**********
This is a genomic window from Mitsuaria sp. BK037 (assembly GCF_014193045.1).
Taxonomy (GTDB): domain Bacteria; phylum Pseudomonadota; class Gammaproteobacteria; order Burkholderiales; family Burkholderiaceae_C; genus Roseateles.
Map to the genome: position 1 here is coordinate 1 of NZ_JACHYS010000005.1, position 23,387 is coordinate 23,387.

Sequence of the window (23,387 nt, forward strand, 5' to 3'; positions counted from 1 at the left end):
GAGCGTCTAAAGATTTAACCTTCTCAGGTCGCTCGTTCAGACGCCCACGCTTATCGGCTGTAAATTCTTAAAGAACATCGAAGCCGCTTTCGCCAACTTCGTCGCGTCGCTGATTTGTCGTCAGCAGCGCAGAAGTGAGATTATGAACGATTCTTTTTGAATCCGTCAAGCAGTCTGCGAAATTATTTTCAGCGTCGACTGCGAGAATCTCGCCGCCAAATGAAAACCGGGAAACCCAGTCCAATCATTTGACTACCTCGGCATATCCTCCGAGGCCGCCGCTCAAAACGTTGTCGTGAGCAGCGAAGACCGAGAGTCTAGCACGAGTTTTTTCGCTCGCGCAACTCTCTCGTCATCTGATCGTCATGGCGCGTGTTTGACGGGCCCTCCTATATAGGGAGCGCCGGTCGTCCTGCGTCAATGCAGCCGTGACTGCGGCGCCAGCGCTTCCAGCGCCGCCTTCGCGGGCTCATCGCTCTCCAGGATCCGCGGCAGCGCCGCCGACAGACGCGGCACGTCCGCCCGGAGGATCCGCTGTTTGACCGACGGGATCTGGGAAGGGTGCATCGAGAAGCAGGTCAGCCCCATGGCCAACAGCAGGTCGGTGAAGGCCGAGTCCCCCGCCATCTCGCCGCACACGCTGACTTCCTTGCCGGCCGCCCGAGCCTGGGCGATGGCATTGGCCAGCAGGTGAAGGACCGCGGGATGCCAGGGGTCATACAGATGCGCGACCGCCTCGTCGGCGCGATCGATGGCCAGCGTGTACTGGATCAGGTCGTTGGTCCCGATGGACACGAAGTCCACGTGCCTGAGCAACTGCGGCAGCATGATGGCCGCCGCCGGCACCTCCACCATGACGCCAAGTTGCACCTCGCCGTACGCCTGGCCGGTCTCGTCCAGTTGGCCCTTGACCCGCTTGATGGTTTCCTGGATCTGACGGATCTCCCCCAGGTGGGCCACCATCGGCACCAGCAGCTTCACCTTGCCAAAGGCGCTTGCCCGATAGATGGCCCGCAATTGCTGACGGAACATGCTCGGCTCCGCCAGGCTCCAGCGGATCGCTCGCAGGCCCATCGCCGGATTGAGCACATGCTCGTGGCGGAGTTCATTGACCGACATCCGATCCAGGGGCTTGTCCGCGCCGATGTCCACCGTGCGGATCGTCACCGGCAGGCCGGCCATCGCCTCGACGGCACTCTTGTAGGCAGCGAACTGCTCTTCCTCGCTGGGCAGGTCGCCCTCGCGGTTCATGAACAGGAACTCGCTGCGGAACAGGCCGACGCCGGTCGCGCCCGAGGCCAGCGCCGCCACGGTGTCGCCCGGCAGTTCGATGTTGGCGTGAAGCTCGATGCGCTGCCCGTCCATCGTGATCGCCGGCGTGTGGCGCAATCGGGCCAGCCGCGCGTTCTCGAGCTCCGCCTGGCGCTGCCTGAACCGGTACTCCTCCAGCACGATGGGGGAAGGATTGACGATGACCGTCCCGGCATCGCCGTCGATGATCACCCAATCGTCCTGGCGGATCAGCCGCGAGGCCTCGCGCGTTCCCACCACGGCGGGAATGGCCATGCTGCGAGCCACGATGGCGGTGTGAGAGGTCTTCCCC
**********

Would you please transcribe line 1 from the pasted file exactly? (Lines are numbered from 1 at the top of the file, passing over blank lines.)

This is a genomic window from Mitsuaria sp. BK037 (assembly GCF_014193045.1).